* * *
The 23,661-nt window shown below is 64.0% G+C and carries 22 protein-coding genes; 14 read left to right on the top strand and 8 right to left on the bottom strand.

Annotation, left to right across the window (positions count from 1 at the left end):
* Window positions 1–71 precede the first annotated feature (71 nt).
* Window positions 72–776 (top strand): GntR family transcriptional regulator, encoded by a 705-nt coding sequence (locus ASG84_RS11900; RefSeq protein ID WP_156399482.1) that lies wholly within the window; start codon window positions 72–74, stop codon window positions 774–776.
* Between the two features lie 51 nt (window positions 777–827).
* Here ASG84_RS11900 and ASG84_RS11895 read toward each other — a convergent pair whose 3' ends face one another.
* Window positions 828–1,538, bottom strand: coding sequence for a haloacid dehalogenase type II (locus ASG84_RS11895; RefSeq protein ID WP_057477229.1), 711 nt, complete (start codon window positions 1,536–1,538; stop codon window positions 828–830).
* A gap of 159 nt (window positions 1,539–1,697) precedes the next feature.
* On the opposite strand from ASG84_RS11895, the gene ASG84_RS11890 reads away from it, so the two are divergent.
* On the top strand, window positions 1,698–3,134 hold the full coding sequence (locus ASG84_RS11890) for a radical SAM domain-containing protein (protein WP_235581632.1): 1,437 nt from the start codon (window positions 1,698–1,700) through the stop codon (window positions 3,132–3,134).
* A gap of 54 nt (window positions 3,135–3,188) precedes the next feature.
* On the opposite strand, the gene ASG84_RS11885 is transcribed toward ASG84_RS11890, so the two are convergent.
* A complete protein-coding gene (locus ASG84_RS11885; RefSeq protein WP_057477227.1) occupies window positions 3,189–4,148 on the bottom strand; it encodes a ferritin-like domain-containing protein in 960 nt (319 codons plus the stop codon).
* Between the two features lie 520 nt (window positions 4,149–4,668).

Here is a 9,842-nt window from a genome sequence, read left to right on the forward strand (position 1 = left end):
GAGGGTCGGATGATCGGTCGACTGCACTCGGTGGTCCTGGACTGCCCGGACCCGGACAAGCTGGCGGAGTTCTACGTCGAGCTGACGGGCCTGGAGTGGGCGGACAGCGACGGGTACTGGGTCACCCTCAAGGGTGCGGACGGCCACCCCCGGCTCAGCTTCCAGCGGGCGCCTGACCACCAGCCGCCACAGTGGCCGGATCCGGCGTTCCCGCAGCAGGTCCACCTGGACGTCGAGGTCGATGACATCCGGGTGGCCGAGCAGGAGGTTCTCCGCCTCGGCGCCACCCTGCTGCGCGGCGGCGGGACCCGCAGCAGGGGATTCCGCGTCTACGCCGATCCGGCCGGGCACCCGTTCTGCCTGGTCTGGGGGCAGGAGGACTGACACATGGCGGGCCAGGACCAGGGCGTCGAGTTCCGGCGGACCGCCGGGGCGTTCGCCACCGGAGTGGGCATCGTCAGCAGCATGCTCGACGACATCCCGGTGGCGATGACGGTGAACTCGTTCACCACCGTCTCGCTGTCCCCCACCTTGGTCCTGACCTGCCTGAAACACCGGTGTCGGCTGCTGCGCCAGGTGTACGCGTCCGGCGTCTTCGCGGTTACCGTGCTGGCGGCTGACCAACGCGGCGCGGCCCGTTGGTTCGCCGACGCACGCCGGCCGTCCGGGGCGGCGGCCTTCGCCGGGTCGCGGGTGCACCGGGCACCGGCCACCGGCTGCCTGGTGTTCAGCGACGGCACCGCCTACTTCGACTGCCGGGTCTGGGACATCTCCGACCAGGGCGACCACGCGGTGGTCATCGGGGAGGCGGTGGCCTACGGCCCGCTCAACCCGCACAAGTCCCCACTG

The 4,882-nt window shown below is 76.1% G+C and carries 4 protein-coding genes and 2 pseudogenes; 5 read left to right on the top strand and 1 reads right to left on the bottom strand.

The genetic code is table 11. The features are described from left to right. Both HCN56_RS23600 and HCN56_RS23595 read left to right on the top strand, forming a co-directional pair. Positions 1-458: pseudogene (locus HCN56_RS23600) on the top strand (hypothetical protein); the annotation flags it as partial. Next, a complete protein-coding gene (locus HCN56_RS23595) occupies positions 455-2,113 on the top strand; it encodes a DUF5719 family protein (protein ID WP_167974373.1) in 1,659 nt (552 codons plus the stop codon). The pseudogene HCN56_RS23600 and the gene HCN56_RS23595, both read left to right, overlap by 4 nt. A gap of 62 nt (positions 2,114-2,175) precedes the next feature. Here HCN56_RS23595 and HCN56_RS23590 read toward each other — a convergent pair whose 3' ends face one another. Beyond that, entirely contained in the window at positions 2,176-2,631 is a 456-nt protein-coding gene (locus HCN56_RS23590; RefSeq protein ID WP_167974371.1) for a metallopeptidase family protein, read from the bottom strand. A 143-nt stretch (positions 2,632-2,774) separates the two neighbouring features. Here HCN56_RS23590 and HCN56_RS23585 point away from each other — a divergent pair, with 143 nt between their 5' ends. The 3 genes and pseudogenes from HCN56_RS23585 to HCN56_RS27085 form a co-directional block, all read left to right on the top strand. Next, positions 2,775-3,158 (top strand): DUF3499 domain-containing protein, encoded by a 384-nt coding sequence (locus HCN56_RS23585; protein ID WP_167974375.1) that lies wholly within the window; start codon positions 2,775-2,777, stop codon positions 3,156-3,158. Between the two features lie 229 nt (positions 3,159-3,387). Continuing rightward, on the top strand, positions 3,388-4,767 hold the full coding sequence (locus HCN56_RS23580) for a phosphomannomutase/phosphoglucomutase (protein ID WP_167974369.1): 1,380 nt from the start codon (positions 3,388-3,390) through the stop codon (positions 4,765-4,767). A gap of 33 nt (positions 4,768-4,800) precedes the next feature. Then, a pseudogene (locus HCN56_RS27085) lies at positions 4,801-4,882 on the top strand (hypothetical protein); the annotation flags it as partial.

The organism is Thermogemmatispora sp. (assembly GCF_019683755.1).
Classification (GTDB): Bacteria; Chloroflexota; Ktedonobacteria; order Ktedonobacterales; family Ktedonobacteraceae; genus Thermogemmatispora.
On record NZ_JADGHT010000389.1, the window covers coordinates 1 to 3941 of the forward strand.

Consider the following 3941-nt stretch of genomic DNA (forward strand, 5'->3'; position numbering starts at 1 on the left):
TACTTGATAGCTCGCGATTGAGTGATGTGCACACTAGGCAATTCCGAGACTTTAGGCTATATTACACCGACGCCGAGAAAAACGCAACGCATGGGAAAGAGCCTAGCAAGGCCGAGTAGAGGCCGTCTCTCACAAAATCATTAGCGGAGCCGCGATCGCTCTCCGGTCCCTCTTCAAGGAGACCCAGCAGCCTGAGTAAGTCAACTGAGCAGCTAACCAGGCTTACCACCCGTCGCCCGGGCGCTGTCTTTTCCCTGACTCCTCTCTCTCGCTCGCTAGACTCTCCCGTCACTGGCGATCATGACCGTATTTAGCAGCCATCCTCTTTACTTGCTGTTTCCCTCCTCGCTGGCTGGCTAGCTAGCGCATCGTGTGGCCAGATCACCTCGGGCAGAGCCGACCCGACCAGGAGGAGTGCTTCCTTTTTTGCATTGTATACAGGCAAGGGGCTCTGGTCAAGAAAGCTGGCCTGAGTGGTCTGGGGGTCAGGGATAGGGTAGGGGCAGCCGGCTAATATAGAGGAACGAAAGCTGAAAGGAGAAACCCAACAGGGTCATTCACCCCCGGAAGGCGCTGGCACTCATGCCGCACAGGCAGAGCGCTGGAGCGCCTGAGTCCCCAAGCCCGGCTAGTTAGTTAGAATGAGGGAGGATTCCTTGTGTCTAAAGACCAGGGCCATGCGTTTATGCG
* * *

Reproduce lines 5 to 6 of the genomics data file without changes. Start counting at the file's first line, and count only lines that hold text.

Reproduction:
* Between the two features lie 51 nt (window positions 777–827).
* Here ASG84_RS11900 and ASG84_RS11895 read toward each other — a convergent pair whose 3' ends face one another.